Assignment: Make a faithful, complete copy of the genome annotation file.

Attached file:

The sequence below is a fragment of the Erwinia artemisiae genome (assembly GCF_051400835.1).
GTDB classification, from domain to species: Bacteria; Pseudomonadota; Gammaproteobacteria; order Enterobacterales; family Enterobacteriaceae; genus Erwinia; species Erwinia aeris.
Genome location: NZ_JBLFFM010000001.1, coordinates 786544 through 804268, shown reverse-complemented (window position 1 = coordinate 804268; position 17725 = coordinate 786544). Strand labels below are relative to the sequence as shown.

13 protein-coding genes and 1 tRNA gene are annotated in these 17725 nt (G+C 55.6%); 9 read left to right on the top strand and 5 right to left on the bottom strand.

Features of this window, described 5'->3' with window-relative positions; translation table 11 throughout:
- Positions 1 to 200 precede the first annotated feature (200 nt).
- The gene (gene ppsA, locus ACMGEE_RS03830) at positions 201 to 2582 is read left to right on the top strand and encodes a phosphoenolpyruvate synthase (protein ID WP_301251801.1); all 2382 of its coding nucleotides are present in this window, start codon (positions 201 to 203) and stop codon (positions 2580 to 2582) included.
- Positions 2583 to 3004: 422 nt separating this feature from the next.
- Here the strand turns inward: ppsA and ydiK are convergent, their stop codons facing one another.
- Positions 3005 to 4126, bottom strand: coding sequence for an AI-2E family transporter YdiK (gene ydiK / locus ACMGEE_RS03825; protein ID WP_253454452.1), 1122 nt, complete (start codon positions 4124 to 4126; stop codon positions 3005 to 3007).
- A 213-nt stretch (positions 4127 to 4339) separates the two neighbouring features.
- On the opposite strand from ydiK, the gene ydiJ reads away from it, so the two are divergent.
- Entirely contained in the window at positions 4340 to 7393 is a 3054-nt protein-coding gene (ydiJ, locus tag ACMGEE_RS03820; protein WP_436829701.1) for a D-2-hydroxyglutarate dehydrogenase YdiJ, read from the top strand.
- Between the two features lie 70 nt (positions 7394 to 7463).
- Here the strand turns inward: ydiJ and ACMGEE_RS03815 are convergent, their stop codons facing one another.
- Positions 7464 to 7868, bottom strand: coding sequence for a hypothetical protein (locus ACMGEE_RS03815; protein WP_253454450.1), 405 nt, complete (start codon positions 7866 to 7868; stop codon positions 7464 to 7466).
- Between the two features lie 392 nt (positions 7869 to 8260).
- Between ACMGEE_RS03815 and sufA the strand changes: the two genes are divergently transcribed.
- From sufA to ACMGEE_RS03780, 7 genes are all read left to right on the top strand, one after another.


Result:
The sequence below is a fragment of the Erwinia artemisiae genome (assembly GCF_051400835.1).
GTDB classification, from domain to species: Bacteria; Pseudomonadota; Gammaproteobacteria; order Enterobacterales; family Enterobacteriaceae; genus Erwinia; species Erwinia aeris.
Genome location: NZ_JBLFFM010000001.1, coordinates 786544 through 804268, shown reverse-complemented (window position 1 = coordinate 804268; position 17725 = coordinate 786544). Strand labels below are relative to the sequence as shown.

13 protein-coding genes and 1 tRNA gene are annotated in these 17725 nt (G+C 55.6%); 9 read left to right on the top strand and 5 right to left on the bottom strand.

Features of this window, described 5'->3' with window-relative positions; translation table 11 throughout:
- Positions 1 to 200 precede the first annotated feature (200 nt).
- The gene (gene ppsA, locus ACMGEE_RS03830) at positions 201 to 2582 is read left to right on the top strand and encodes a phosphoenolpyruvate synthase (protein ID WP_301251801.1); all 2382 of its coding nucleotides are present in this window, start codon (positions 201 to 203) and stop codon (positions 2580 to 2582) included.
- Positions 2583 to 3004: 422 nt separating this feature from the next.
- Here the strand turns inward: ppsA and ydiK are convergent, their stop codons facing one another.
- Positions 3005 to 4126, bottom strand: coding sequence for an AI-2E family transporter YdiK (gene ydiK / locus ACMGEE_RS03825; protein ID WP_253454452.1), 1122 nt, complete (start codon positions 4124 to 4126; stop codon positions 3005 to 3007).
- A 213-nt stretch (positions 4127 to 4339) separates the two neighbouring features.
- On the opposite strand from ydiK, the gene ydiJ reads away from it, so the two are divergent.
- Entirely contained in the window at positions 4340 to 7393 is a 3054-nt protein-coding gene (ydiJ, locus tag ACMGEE_RS03820; protein WP_436829701.1) for a D-2-hydroxyglutarate dehydrogenase YdiJ, read from the top strand.
- Between the two features lie 70 nt (positions 7394 to 7463).
- Here the strand turns inward: ydiJ and ACMGEE_RS03815 are convergent, their stop codons facing one another.
- Positions 7464 to 7868, bottom strand: coding sequence for a hypothetical protein (locus ACMGEE_RS03815; protein WP_253454450.1), 405 nt, complete (start codon positions 7866 to 7868; stop codon positions 7464 to 7466).
- Between the two features lie 392 nt (positions 7869 to 8260).
- Between ACMGEE_RS03815 and sufA the strand changes: the two genes are divergently transcribed.
- From sufA to ACMGEE_RS03780, 7 genes are all read left to right on the top strand, one after another.